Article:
Ahead of Human Rights Day, OSCE human rights chief, UN Special Rapporteur call for removing undue restrictions on religious freedom
Speaking ahead of tomorrow's Human Rights Day at a special OSCE meeting on the topic, Lenarcic and Bielefeldt warned that individuals and communities still face impediments in enjoying freedom of religion or belief in many countries.
Lenarcic noted that some states tend to promote tolerance and mutual understanding among major faith groups while neglecting their commitment to respect religious rights for all: "Fostering tolerance and dialogue among mainstream religions is to be encouraged, but it cannot substitute for the protection of the freedom of religion or belief of all members of society, including smaller and less popular groups."
He said there are still countries in the OSCE region where individuals and groups cannot freely study religion, assemble to worship, disseminate religious literature or establish charitable organizations.
UN Special Rapporteur Bielefeldt stressed that everyone is entitled to all the rights and freedoms set forth in the Universal Declaration of Human Rights, without any discrimination based on religion or belief.
"Freedom of thought, conscience and religion includes freedom to change one's religion or belief and freedom to manifest religion or belief in teaching, practice, worship and observance," he said, and called on states "to respect freedom of religion or belief, to actively protect such freedom against undue interference, and to promote an atmosphere of tolerance".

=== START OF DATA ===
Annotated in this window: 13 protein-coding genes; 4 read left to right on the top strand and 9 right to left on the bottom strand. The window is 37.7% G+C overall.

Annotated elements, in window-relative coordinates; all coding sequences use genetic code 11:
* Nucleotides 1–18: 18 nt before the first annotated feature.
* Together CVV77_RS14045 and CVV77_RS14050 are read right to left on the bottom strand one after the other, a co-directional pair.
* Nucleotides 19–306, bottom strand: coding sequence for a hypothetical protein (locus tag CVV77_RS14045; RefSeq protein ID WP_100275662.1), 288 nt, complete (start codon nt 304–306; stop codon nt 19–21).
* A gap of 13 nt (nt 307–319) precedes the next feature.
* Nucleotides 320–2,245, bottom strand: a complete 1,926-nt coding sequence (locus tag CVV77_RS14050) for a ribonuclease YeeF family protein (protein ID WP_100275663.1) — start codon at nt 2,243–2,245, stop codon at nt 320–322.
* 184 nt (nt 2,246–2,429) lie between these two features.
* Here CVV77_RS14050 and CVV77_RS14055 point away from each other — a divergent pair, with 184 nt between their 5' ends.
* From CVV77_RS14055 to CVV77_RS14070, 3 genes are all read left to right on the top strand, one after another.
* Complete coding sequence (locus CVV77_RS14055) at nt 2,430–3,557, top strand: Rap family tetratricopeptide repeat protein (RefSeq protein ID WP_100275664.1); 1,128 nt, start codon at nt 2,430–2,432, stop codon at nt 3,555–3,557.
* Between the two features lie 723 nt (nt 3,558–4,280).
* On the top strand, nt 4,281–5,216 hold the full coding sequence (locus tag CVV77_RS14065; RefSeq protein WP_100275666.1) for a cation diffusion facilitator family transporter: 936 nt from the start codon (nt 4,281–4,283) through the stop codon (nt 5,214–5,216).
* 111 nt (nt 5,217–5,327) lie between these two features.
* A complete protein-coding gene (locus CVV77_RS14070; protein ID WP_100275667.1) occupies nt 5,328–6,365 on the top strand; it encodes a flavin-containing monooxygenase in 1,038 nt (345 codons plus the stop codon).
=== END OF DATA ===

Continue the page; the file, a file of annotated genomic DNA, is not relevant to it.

The two-day meeting, organized together with Kazakhstan's OSCE chairmanship, coincides with Human Rights Day, which marks the anniversary of the adoption of the Universal Declaration of Human Rights on 10 December 1948.
Ambassador Madina Jarbussynova, who represented the OSCE Chairperson-in-Office at the meeting, stressed that respect for freedom of religion or belief is at the core of the Universal Declaration of Human Rights and OSCE human dimension commitments.
At the OSCE Summit in Astana last week, the leaders of the 56 OSCE participating States agreed on a declaration that called for greater efforts to promote freedom of religion or belief. The Astana Commemorative Declaration also reiterated that the protection and promotion of human rights is the first responsibility of government, and expressed appreciation for the important role played by civil society and free media in helping to ensure full respect for human rights, fundamental freedoms, democracy and the rule of law.